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Health & Wellness

Puppy Teething: Stages, Signs and What to Do

The puppy teething process

Dogs aren’t simply born with a full set of chompers, they all go through a teething process during their puppyhood. This can cause a little bit of discomfort, so you’re likely to catch your cheeky pup chewing more often than usual during this time and you may spot a few other signs too.

Understanding the timeline of a puppy’s teething stages, and what to keep an eye on, can help you prepare to help and comfort your pup as they teethe.

What is puppy teething?

Just like human babies, puppies aren’t born with teeth. In their first few months of life, they’ll go through a teething process twice. This starts with a set of milk teeth (their little sharp puppy teeth), which then fall out to make room for their permanent adult teeth. By around six months old, they should have a full set of pearly whites.

Puppy teething timeline

There are a few different stages to the teething process. If you’ve welcomed a new furry friend into your life, it’s a good idea to learn about how their teeth are going to develop, so you know what to expect and how you can help them.

2-4 weeks

A pup’s first set of teeth will gradually start to appear from around two weeks old. The incisors (the small teeth at the front of a dog's mouth) are first to come through, followed by canine teeth (the pointy teeth on either side of their mouth) and finally, premolars and molars (their back teeth).

5-6 weeks

By the end of week six, your puppy should have around 28 milk teeth. These little chompers will usually be needle sharp, so watch your fingers!

3-4 months

At around 3-4 months, puppies lose their milk teeth. During this stage, their adult teeth also start to emerge. This can be a bit uncomfortable for your pup, so offer them a chew toy to gnaw on to relieve the discomfort. They may even like you softly rubbing their gums, which is a good way to prep them for tooth brushing later down the line.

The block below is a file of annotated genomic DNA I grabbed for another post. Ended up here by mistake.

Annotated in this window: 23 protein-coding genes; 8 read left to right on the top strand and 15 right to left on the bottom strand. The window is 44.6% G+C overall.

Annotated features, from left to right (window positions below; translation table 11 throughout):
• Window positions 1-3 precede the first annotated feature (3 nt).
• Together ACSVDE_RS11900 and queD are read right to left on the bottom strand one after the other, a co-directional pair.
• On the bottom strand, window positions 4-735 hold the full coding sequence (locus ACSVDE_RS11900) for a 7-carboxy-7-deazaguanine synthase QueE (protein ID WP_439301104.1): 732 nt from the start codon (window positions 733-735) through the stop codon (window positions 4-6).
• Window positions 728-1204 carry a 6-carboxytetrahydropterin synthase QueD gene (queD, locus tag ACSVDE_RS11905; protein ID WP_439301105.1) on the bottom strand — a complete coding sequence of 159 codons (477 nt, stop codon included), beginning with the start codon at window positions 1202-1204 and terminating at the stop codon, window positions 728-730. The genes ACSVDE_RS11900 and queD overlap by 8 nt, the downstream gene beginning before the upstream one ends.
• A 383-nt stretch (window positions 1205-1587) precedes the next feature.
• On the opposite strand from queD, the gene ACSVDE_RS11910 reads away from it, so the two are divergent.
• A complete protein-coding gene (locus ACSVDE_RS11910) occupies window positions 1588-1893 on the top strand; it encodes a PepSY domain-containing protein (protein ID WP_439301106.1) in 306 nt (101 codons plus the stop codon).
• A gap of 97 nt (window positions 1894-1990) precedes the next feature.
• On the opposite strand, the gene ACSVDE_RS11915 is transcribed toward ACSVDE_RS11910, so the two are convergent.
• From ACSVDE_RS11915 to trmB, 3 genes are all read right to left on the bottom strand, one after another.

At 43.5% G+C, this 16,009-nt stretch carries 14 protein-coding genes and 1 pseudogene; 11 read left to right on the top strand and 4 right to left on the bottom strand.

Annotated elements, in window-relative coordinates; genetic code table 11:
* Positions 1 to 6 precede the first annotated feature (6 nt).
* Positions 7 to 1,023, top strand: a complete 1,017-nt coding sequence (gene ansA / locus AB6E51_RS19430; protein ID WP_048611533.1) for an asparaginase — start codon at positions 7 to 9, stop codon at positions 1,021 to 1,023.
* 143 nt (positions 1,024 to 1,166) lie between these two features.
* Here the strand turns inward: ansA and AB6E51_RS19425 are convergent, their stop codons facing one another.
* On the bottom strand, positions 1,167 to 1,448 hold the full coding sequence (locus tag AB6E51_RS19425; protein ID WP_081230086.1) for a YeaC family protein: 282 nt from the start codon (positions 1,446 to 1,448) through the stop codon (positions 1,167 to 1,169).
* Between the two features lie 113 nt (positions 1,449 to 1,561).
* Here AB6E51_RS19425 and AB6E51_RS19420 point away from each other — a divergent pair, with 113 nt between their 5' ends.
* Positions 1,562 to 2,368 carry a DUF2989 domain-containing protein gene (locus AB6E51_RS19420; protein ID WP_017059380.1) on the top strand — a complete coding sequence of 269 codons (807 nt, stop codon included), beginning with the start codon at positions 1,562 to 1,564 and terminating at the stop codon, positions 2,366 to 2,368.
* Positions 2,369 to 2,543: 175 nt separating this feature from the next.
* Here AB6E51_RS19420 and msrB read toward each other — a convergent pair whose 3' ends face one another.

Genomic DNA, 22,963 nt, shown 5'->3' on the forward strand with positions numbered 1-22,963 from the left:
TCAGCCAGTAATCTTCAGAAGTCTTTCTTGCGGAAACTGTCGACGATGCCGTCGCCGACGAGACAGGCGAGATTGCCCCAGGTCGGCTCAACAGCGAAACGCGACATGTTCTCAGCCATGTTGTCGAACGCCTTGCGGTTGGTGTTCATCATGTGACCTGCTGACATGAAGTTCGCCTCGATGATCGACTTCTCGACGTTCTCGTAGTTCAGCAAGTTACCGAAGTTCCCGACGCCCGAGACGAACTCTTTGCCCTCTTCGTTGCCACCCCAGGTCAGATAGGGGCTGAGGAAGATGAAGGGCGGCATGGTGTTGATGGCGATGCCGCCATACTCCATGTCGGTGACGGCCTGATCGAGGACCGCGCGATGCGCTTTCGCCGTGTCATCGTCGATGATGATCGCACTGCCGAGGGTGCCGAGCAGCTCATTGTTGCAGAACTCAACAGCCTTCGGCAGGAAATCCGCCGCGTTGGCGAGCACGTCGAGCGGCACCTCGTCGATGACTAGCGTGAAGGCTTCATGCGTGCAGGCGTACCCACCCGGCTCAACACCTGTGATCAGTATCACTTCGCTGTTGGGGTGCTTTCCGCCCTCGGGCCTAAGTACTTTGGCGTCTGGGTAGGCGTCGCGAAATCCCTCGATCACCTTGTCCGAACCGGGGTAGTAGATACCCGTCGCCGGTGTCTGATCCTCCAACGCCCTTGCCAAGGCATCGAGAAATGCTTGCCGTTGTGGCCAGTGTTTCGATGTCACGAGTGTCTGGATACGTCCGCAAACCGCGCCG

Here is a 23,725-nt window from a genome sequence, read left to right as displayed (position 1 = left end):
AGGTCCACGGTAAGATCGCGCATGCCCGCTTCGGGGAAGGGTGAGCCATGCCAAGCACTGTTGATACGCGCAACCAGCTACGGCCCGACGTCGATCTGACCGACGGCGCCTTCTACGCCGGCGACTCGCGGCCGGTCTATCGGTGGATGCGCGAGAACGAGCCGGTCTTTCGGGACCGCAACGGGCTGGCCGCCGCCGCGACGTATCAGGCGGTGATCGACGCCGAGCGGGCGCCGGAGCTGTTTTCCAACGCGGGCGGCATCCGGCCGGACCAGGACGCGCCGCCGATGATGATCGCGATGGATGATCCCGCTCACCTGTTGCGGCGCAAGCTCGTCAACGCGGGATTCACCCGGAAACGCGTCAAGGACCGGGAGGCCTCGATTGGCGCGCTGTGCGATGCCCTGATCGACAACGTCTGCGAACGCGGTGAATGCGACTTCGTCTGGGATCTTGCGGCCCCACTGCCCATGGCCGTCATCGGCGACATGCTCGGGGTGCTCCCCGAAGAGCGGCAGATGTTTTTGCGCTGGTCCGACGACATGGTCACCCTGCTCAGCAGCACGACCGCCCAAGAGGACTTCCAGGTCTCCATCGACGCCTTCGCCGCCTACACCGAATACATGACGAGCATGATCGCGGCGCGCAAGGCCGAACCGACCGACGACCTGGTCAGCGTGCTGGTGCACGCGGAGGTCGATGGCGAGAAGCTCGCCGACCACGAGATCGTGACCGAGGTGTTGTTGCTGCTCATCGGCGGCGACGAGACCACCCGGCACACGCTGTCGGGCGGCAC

6+ months

By the time they reach six months old or so, your puppy should be the proud owner of a full set of 42 permanent adult teeth.

Signs your puppy is teething

Teething can be a bit uncomfortable for your pup, especially when they lose their milk teeth and their adult teeth come through. Here are a few indicators that your puppy is teething: Red, swollen or bleeding gums - It’s normal for your puppy’s gums to be a bit sore while they’re teething, so you may notice small blood spots on toys. Excessive drooling - Sore gums may also lead to your puppy drooling more than usual, especially when chewing things. Chewing on everything - If you notice they want to chew anything and everything in sight, they could be doing this to relieve pain – this is one of the main [reasons puppies bite] things. Give them a chew toy to sink their teeth into to avoid them chewing other items. Slower or reduced eating - If their mouth hurts, they’re likely to take their time over their food or eat less. This shouldn’t stop them from eating altogether though, so if it does, speak to your vet for advice. Missing teeth - As your puppy loses their teeth, you may find them dotted around the home or they may even swallow them, which isn’t anything to worry about.

When you might need to see a vet

Be sure to keep an eye on your puppy as they teethe to make sure everything is looking ok. While it’s normal for their gums to bleed a little bit, you should contact a vet if you notice a lot of blood. You should also seek advice if your pup appears to be in pain, is struggling to eat or keeps pawing at their mouth. Teething can be a tad unpleasant for them, but significant pain could indicate there’s an issue.

What dental checks for puppies may include

Once your puppy’s adult teeth have come through, it’s a good idea to book an appointment with your vet for a dental check-up. They’ll check for the following things: 

  • Retained milk teeth - This means that one or more puppy teeth haven’t fallen out as they should and will likely need to be extracted to give their adult teeth space.
  • Jaw misalignment - If your pup has an underbite or overbite, they may require veterinary treatment to correct chewing issues.
  • Tartar build-up - This is uncommon among puppies but is something you should keep in check as they get older by creating a good oral care routine for them. Dental chews, such as PEDIGREE® Dentastix™, make great supplements to tooth brushing.

Teething is just one of the natural parts of your puppy’s development. As long as your furry friend has a chew toy to sink their teeth into and their teething isn’t interfering with eating, they’ll be just fine. To learn more about your pup’s development and how to keep them happy and healthy, check out the PEDIGREE Help Hub.


@2023 Mars or Affiliates.

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